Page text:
Narration accounts for the most substantial portion of voice-over work in the industry. With the rise in audiobook and documentary narration, there is bound to be even more work in the near future. So, include such experience in your resume to get a piece of the action.
Such deals are so lucrative that even celebrities are getting in on the game. Plenty of foreign productions also need English dub versions. Thus, state if you have prior experience in your resume to capitalize on any opportunities.
There’s a rise of self-taught voice talents in various professional fields across the world. A little training experience gives you an edge over the competition. With that said, a lot of talents are actually self-taught, but this doesn’t mean you can’t add to your existing skills.
Voice actors can always get more training to sharpen their skills. Such training will give your voice acting resume more edge.
Speaking of voice acting classes, this is all you need to know.
Budding voice actors can seek the services of a seasoned professional to learn the craft. If you studied under a pro, please ensure you say so on your voice acting resume. This measure not only adds to your credibility, but the Pro also stands in as a valuable reference.
Participating in intensive workshops drills you into the craft and builds a sense of collaboration. Stating that you have gone through such training on your voice acting resume indicates that you are a team player.
Copy reading classes and other advanced types of voice acting training shows that you are ready to get to work. It gives the recruiter a sense of security in your skills, as you will need less instruction as you work.
Include ‘Related Skills’ in your Voice Acting Resume
In this section, you should any more skills you may have that are relevant to voice acting. This section is not vital, but it can strengthen your chances of securing a gig. A recruiter may see an added advantage in hiring you if you include skills such as:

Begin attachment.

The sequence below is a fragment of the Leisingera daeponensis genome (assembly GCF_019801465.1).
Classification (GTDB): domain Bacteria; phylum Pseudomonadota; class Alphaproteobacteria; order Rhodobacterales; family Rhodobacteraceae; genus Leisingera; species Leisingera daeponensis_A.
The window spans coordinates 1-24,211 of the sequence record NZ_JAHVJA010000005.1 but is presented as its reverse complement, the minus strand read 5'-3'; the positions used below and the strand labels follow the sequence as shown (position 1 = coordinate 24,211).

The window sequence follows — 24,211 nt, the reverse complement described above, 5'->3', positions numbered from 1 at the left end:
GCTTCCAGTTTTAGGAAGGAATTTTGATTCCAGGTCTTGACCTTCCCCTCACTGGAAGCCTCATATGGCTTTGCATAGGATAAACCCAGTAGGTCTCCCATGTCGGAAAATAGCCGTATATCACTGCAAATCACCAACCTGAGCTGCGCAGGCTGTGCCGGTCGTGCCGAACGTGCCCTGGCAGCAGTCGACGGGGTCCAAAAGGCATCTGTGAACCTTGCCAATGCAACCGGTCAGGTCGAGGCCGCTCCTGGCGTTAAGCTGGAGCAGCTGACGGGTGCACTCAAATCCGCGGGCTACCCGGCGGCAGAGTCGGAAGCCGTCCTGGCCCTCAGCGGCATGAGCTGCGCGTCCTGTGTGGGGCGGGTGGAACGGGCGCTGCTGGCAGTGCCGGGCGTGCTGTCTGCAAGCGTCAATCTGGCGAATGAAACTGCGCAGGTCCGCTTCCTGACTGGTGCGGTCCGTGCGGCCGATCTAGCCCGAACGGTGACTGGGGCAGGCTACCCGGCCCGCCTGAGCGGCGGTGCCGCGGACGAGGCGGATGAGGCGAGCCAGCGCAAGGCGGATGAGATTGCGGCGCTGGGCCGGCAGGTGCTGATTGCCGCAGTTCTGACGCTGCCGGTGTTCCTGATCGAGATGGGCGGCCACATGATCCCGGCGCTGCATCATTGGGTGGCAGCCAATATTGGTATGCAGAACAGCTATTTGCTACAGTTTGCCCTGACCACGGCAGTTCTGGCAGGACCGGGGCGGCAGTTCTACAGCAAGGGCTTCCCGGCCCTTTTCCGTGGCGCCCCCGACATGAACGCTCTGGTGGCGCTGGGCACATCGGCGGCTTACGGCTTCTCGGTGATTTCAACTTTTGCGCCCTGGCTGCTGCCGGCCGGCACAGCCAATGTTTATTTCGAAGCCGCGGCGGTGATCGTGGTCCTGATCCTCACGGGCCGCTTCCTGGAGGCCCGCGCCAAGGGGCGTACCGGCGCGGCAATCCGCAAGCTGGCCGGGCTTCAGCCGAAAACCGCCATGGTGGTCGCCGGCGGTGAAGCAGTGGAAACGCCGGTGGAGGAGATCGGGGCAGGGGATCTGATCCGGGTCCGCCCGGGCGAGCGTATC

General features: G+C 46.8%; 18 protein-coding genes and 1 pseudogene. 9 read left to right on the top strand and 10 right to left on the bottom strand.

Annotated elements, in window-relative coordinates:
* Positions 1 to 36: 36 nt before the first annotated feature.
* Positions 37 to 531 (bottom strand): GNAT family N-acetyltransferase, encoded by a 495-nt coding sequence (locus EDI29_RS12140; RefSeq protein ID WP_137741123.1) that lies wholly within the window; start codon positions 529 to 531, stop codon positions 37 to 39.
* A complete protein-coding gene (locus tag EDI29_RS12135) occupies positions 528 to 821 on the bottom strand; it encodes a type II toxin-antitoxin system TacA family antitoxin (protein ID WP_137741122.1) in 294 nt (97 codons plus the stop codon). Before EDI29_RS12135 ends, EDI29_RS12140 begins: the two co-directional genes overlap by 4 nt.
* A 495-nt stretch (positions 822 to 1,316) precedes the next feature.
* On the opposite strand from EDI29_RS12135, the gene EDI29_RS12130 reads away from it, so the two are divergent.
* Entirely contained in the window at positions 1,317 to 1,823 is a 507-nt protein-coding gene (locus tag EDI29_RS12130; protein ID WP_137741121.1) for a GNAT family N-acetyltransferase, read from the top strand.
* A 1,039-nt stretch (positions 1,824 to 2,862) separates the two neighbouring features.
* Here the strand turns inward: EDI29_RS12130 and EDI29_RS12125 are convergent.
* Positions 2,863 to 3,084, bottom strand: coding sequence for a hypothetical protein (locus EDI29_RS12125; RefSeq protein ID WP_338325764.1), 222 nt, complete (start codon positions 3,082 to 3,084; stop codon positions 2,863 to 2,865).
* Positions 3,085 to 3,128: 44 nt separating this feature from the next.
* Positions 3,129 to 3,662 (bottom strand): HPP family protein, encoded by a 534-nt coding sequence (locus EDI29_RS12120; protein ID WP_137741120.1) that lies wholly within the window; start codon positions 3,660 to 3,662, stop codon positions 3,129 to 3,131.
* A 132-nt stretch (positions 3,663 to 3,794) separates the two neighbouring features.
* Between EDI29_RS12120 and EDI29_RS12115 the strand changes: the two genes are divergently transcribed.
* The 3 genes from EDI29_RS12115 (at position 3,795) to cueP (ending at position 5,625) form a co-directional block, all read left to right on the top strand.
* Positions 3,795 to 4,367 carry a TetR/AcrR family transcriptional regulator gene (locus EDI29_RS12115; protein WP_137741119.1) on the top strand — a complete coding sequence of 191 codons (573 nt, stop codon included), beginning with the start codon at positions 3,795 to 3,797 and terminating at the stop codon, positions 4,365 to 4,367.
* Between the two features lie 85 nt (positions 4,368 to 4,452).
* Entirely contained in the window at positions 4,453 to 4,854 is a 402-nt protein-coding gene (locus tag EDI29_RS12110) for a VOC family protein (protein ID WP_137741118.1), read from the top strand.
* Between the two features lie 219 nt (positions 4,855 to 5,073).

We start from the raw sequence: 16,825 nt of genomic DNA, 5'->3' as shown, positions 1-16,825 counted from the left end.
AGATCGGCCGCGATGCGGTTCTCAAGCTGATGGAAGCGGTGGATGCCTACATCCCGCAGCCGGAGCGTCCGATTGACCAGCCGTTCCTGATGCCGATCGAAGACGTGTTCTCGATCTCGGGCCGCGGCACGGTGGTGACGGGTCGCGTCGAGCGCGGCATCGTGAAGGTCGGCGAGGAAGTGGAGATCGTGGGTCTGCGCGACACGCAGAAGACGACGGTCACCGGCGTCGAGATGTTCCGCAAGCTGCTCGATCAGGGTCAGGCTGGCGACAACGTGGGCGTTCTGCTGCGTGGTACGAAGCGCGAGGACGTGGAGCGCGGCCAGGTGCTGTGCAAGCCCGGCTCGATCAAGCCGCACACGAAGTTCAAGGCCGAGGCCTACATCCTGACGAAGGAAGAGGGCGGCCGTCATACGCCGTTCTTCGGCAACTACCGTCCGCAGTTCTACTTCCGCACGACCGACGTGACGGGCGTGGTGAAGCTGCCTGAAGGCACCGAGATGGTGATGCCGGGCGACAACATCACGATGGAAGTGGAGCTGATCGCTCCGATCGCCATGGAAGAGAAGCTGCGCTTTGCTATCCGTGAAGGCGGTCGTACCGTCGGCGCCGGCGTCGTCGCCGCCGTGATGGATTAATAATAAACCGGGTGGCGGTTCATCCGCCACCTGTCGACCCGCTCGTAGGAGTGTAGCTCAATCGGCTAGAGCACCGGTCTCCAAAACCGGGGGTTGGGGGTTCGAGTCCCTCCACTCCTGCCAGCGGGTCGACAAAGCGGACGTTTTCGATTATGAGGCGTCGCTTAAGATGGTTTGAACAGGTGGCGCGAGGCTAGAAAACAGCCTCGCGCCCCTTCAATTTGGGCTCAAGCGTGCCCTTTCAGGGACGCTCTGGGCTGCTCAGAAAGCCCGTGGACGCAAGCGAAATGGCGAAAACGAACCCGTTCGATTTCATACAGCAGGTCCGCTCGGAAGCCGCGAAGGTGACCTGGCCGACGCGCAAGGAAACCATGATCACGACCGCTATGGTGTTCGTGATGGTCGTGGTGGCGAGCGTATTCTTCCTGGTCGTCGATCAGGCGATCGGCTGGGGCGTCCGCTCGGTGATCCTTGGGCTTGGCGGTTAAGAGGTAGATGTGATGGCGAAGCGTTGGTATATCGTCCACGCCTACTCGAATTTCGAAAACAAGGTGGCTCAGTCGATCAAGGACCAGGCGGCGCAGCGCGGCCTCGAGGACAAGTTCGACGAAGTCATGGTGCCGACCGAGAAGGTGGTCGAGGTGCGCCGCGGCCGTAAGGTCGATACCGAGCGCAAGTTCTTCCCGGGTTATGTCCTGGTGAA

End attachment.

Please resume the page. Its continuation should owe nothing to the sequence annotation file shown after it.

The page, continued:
- Fluently speaking a foreign language
- Speaking in a foreign accent
- Public speaking skills
- A background in stage or screen acting
- Background in singing
- The ability to play a musical instrument
- A background in production or sound engineering
The rule here is to focus on additional capabilities that show you are more than a voice. Ensure to keep it relevant to audio production and voice acting.
What Other Aspects Can Strengthen Your Voice Acting Resume?
The information provided in the above sections is sufficient if you are looking for a job at a large studio.
But what if you are looking for a voice acting gig in a smaller studio? Or maybe you wish to work for a client that lacks the equipment and workforce? In such cases, you’ll need to provide more information in your voice acting resume to secure that position.
What are Your Vocal Attributes?
There’s such a wide vocal range and tone of voice that you can hit as a vocal talent. Leveraging such attributes strengthens your voice acting resume, raising your employment chances. The recruiter may also cast you in a variety of roles in the production process.
Some vocal attributes you should list include;
- Natural and articulate
- Flexibility and clarity
- Ideal for children
- Educated and sophisticated
- Appropriately paced voice
There’re too many attributes to mention, but this brief list gives you an idea of what is important to voice over clients.